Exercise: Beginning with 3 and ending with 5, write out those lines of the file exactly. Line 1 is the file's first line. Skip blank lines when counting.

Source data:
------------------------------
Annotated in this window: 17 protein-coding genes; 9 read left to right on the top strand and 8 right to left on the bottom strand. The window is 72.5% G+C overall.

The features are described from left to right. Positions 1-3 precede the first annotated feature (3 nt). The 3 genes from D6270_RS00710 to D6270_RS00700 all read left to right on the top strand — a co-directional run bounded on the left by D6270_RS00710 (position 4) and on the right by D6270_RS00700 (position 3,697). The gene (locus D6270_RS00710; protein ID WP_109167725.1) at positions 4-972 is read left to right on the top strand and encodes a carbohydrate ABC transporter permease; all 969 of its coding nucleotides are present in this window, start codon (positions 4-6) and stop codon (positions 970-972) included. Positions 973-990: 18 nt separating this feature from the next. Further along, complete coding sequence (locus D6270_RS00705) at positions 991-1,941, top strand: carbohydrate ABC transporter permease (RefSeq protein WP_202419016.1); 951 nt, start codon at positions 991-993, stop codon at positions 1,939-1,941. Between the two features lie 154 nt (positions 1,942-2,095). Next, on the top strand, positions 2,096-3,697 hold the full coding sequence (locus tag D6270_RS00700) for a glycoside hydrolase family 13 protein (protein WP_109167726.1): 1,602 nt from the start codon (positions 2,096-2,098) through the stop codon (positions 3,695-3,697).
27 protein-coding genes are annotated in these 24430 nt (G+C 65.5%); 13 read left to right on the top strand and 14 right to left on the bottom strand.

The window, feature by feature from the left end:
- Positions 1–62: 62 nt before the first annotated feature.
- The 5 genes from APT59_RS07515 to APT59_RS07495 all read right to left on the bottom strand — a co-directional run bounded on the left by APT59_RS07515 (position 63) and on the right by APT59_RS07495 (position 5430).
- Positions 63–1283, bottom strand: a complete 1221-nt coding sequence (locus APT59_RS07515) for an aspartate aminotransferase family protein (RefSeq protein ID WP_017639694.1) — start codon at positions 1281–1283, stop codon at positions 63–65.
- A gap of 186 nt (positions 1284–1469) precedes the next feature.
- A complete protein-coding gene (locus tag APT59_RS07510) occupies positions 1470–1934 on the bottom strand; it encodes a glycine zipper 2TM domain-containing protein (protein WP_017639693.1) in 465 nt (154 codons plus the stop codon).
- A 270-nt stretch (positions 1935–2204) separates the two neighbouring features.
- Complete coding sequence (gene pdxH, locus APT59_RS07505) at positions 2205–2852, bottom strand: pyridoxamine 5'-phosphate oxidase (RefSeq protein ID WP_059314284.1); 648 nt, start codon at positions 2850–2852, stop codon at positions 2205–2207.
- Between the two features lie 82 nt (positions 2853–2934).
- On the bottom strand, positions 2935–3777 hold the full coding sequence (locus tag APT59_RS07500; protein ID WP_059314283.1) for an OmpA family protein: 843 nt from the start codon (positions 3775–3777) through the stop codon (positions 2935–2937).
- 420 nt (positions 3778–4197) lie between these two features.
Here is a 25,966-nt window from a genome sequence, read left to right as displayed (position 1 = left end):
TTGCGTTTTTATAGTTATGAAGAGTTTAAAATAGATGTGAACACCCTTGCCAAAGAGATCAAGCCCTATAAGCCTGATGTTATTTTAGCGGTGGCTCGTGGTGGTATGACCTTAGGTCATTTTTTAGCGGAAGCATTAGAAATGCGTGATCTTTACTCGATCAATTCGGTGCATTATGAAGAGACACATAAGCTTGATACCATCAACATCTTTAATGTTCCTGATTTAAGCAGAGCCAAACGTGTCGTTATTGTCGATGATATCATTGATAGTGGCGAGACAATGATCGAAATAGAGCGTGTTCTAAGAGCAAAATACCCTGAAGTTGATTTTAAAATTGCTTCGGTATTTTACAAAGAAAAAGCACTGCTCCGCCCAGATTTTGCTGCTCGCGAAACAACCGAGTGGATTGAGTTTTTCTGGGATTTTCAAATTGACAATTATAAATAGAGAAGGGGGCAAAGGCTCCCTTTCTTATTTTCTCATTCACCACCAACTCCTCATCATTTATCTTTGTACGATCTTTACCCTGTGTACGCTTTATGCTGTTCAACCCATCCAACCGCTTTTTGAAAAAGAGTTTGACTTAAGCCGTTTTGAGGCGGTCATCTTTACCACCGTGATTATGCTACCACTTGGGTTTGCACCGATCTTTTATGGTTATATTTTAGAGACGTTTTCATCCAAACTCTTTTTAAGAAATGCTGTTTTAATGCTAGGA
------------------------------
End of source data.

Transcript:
27 protein-coding genes are annotated in these 24430 nt (G+C 65.5%); 13 read left to right on the top strand and 14 right to left on the bottom strand.

The window, feature by feature from the left end:
- Positions 1–62: 62 nt before the first annotated feature.